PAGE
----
On getting her start in journalism:
I always wanted to be a reporter from the time I was a teenager and realized I wasn’t going to be Nancy Drew. I was really interested in being where the action was and — to be a little schmaltzy about it — being a witness to history. And to be un-schmaltzy, to tell legitimate, true gossip. When I was a teenager, there were very few women reporters. Every newsroom that I was in, for probably the first ten years of my professional life, I was the only woman — or virtually the only woman.
My very first job was for the Record-American in Boston, and I was hired on the women’s page. There was one woman on the police beat, and she was the only other woman at the paper (outside of the women’s page). So I started going out at night as a legman to cover school-committee meetings and the police beat, too. I would sometimes stay out until 3 or 4 a.m. going to fires, the site of murders, and everything else you can think of with the photographer for the paper. He had a police and fire radio in his car, and we would just cruise, going to stories.
After that, at almost everywhere else I worked until I came to work at NPR, either I was the only woman or the only woman in hard news. People were very forthright about saying they didn’t hire women or they didn’t hire women for the night shift. So it was a difficult nut to crack in the beginning. Very difficult.
On becoming a Supreme Court reporter:
I worked for the National Observer for about five years. It was a general-circulation paper put out by Dow Jones, which then owned the Wall Street Journal. It’s probably the place where I learned the most. I did everything from a profile of J. Edgar Hoover — that I worked on for a month, and he then tried to have me fired — to going to Northern Ireland to cover the Troubles. It was a very good training ground. That’s the paper that first assigned me to cover the Supreme Court. I was good at it and won a lot of awards for it. Eventually, I went to work for a magazine and then got hired by National Public Radio to specialize in legal and political coverage.
On breaking the Anita Hill story:
A lot of people wanted to murder me. My voice mail held 36 messages, and in those days people left voice-mail messages — because we’re talking 1991 here. So I would come to work every morning and my voice mail would be full, and most of it would be very abusive. And they subpoenaed me. I refused to tell them much of anything, so the counsel hired by the Senate tried to cite me for contempt. Finally, cooler heads prevailed and the Senate, as a whole, didn’t uphold his recommendation.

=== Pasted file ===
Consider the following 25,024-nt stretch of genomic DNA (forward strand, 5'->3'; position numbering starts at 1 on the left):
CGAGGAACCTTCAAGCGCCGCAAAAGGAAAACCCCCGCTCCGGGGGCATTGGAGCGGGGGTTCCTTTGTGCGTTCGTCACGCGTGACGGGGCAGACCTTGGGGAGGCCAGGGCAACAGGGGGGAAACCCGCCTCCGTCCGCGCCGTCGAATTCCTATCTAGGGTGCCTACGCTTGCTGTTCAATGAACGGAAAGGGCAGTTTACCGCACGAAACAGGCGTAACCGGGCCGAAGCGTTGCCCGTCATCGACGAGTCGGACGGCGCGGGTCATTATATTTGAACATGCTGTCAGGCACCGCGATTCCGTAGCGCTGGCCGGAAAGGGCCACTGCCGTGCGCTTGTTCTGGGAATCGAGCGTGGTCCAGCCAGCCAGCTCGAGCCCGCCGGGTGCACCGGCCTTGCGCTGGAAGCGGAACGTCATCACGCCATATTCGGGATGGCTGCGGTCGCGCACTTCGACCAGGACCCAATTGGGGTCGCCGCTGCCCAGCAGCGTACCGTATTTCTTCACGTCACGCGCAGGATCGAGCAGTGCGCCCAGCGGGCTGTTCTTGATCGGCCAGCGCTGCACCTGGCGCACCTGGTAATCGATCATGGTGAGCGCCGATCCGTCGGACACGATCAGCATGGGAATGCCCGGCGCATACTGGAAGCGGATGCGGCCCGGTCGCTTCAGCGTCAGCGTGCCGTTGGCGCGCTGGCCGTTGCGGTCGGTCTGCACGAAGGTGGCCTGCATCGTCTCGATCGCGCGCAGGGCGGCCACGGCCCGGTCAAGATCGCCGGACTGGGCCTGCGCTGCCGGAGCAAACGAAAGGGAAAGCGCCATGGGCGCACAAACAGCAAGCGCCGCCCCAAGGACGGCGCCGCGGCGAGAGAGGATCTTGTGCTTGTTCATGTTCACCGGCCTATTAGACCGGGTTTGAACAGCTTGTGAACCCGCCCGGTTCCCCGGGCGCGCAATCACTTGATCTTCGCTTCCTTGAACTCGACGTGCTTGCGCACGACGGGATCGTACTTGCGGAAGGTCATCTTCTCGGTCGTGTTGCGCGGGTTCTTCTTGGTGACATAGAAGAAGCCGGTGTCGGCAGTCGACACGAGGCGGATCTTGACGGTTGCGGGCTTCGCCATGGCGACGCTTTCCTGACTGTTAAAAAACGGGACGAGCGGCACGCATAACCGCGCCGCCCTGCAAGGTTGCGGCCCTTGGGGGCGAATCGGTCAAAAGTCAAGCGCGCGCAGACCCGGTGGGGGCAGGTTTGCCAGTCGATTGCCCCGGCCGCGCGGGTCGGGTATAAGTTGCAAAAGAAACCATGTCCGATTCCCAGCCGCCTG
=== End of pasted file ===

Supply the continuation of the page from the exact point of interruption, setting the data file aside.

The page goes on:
It’s exhilarating to break a big story, but you never know whether a big story has legs until it’s been proven to have legs. I really didn’t have any notion whether it would or not; I just knew it was a good story. But for the months that followed, it was extremely unpleasant. It was the earliest very bare-knuckles partisan combat that I recall and that I was right in the center of, and there was a certain amount of sexism to it all in addition. Thank God, by that point there were lots of women who covered the Senate. Otherwise, it would have been even more unpleasant.
It’s different. It’s not so much that it’s different in the press; it’s different in the political world. When I broke the Anita Hill story, if Republicans savaged me, they certainly savaged her much more in ways that would be completely unacceptable today. You couldn’t get away with that, and I think both sides of the aisle have learned that lesson. In the end, there’s a certain amount of revisionist history among Republicans about the Hill hearings.
On looking back at her career:
The story that I think is most indelibly ingrained in my brain is the Pentagon Papers case. I was very young, in my 20s. I had never imagined anyone would try to suppress publication of anything. I remember sitting in the Wall Street Journal offices in New York, because I had gone to New York to cover the Court of Appeals argument, and thinking to myself, This could be a very different country. The free press could be a lot less free after this case. I remember that really clearly.
This interview has been edited and condensed.